A former professor of food safety and the publisher of barfblog.com, Powell is passionate about food, has five daughters, and is an OK goaltender in pickup hockey. Download Doug’s CV here. Download C.V. »
JBS Tolleson, Inc., a Tolleson, Ariz. establishment, is recalling approximately 12,093,271 pounds of non-intact raw beef products that may be contaminated with Salmonella Newport, the U.S. Department of Agriculture’s Food Safety and Inspection Service (FSIS) announced today.
The raw, non-intact beef items, including ground beef, were packaged on various dates from July 26, 2018 to Sept. 7, 2018. The following products are subject to recall: [Products List (PDF) | Product Labels (PDF only)|
The products subject to recall bear establishment number “EST. 267” inside the USDA mark of inspection. These items were shipped to a retail locations and institutions nationwide.
After FSIS Recall 085-2018 on October 4, 2018, FSIS, CDC, and state public health and agriculture partners continued to investigate the outbreak of Salmonella Newport illnesses. The epidemiological investigation has identified 246 confirmed case-patients from 25 states with illness onset dates ranging from August 5, 2018 to October 16, 2018. An additional 16 case-patients have provided receipts or shopper card numbers for the product traceback investigations. Specific traceback for three case-patients have identified JBS Tolleson, Inc., EST. 267 ground beef products that were not part of the October 4, 2018 recall. FSIS will continue to work with public health partners and provide updated information should it become available.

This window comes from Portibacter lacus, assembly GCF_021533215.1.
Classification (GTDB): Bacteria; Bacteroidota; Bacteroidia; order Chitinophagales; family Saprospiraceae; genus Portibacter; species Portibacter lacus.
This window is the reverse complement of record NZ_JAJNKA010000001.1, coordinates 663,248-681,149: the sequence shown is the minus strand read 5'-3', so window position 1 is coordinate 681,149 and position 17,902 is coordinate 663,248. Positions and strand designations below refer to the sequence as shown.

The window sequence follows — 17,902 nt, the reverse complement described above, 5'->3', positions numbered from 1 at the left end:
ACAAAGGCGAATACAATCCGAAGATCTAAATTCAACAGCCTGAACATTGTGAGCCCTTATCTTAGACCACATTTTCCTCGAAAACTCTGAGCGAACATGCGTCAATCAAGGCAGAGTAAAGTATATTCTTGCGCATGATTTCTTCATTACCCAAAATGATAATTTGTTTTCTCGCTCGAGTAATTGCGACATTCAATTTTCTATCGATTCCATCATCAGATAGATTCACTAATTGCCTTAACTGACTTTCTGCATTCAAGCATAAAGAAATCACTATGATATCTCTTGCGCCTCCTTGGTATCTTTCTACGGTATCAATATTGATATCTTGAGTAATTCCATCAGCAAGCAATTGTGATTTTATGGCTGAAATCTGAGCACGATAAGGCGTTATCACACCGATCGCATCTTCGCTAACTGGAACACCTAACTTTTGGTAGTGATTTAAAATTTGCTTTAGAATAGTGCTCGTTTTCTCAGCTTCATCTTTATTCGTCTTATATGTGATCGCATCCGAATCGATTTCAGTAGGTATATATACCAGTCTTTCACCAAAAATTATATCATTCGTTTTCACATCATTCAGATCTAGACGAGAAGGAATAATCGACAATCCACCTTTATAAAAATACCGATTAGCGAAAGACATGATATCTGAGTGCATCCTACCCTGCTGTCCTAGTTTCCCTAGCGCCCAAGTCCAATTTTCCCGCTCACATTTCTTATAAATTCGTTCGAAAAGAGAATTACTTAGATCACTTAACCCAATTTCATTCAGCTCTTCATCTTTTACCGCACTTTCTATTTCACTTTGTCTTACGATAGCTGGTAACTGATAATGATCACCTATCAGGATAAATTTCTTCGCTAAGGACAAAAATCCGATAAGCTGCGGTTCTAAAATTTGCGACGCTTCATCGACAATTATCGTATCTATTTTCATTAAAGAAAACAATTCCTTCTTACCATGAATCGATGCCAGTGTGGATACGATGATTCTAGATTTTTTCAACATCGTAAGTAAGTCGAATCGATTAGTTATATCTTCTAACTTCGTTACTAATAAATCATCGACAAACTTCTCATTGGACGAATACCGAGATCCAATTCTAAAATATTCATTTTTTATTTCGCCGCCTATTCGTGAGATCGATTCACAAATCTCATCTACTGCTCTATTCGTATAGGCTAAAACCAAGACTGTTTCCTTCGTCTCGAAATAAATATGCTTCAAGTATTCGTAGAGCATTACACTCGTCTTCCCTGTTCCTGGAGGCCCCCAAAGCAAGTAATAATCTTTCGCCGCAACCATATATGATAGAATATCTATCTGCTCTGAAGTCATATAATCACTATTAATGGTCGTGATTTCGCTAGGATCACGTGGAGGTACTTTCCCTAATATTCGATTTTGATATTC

FSIS is concerned that some product may be frozen and in consumers’ freezers. Consumers who have purchased these products are urged not to consume them. These products should be thrown away or returned to the place of purchase.
I’ve spent a good portion of my life on Interstate-75 heading south from Detroit to Sarasota, Florida.
Gramps had a mobile home in Englewood, where he would spend 6-months-minus-one-day every year, to escape the Canadian cold and be covered by insurance.
Amy and I had independently visited Venice, Florida before we met, and we’ve had a few retreats to Anna Maria Island.
A common sight on I-75 was the endless Cracker Barrel restaurants. They looked so appealing, with their ole’ timey messaging, but were no different than turtles, birds and backyard chickens: they were Salmonella factories.
One in southwestern Michigan will not reopen after a problem with salmonella.
The Kalamazoo County health department says it was told about the closing last week. The agency says private tests revealed significant contamination at the Kalamazoo-area restaurant. Results from state tests are expected this week.